Did someone drop a clanger?

June 17, 2015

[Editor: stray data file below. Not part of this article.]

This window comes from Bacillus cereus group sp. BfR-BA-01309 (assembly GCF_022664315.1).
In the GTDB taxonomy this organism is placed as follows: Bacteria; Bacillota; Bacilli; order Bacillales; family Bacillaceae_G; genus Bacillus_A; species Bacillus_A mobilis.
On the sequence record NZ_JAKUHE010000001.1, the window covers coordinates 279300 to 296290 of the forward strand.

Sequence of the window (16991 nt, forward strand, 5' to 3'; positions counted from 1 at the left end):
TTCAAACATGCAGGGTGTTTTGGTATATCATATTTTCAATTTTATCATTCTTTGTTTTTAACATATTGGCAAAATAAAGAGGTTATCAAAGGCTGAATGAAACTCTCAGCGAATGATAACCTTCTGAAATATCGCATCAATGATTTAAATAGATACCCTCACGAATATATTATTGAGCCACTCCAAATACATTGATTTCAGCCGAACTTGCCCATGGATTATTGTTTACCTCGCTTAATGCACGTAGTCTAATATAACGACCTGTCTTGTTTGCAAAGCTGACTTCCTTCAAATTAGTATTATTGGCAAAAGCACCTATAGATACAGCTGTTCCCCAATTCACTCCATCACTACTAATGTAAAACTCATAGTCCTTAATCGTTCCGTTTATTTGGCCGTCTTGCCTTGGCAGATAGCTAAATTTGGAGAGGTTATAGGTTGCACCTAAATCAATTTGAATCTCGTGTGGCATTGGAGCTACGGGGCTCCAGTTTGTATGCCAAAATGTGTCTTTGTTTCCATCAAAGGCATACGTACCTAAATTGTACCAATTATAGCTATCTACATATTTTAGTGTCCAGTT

clangersA couple of days ago I watched the first new episode of the Clangers for many decades. Suspicious, to say the least, of any reboot for classic children’s shows from my childhood. I have to admit, I didn’t actively hate this one. When I first watched it though, I was convinced that they were cgi as the knitting doesn’t look quite right. I have the dubious privilege of having a degree in knitting (well Constructed Textiles to be exact) and I first believed that the knitting was a texture map wrapped around a cgi model, but on further research and a second viewing it is just that it is far too neat. The shaping and sewing up are done far too well, with the increasing done using a fancy knitting into the back of the stitch from the row below that Mrs Firmin had never heard of. I also suspect that the armatures are too fancy compared to the Meccano and wooden block sub-frames used in  the original series. clangerselfieEverything moves too smoothly and there are none of the strings and other details that made the original series feel so real. Whilst the actual animation is stop motion, everything else looks like its either been done or fixed in post. Also, the penny whistle voices aren’t distorted enough and the soundtrack sounds far too similar to that of the Nintendo game Pikmin. Whilst I think a new generation of little children will love it, I couldn’t help feel that there is something missing. Actually, it turned out that something was added. People. There were far too many people involved now, the first series had ridiculously short end credits, Oliver Postgate, Peter Firmin and Mrs Firmin (who did the knitting). This new series has multiple episodes produced at once, with a strings of people, animating, editing, scoring, knitters, prop makers, ya de ya de ya deh… And this is where it went wrong as usual. Necessity, as the old saying goes, is the mother of invention. Postgate and Firmlin, under the title Smallfilms, learnt on the job using whatever was to hand and whatever got the job done. From real time filming with magnets, through to building stop motion camera rigs with home built timing mechanism made from Meccano. They filmed their first stop motions in black and white, in daylight in Postgate’s back garden a side affect of which being that the grass of the lawn would dance eerily as they moved back and forth to minutely adjust each character model. Whenever I can, I go and visit the original Clangers in Canterbury Museum, my main port of call though is Bagpus around the corner. There is a strange aura that emanates from Bagpus Bagpus, the fat, furry, catpus. The nearest I can get to describing this is how one might have felt in the middle ages from being in the presence of a holy relic, a saint’s finger or a piece of Christ’s true cross. The love of millions of children, all poured into one (not so) soft toy. Excepting for Mother Clanger, who had to be replaced when the original one was stolen, there is only one Bagpus, there was only one of each Clanger, Not so now… I had a lovely conversation yesterday about the perils of letting go of full artistic control. It has been suggested by many people that I farm out the production of what I do to an intern or three even farm out the colouring-in books to a publisher that would do the job “properly”. The problem with doing things properly, efficiently, economically, whatever, is that the charm goes with it. That feeling that a human has scratched their head over how to do a thing without the fanciest equipment, the best software or unlimited opportunities to re-do  something or conversely that the dead hands of accountants, lawyers, marketing consultants and other ‘experts’ are steering the ship rather than person the who came up with the idea in the first place. But without all that ‘help’ things take longer and less is done, 13 episodes in the case of the original Bagpus series and 27 of The Clangers, but what less is is definitely worth more. bagpuss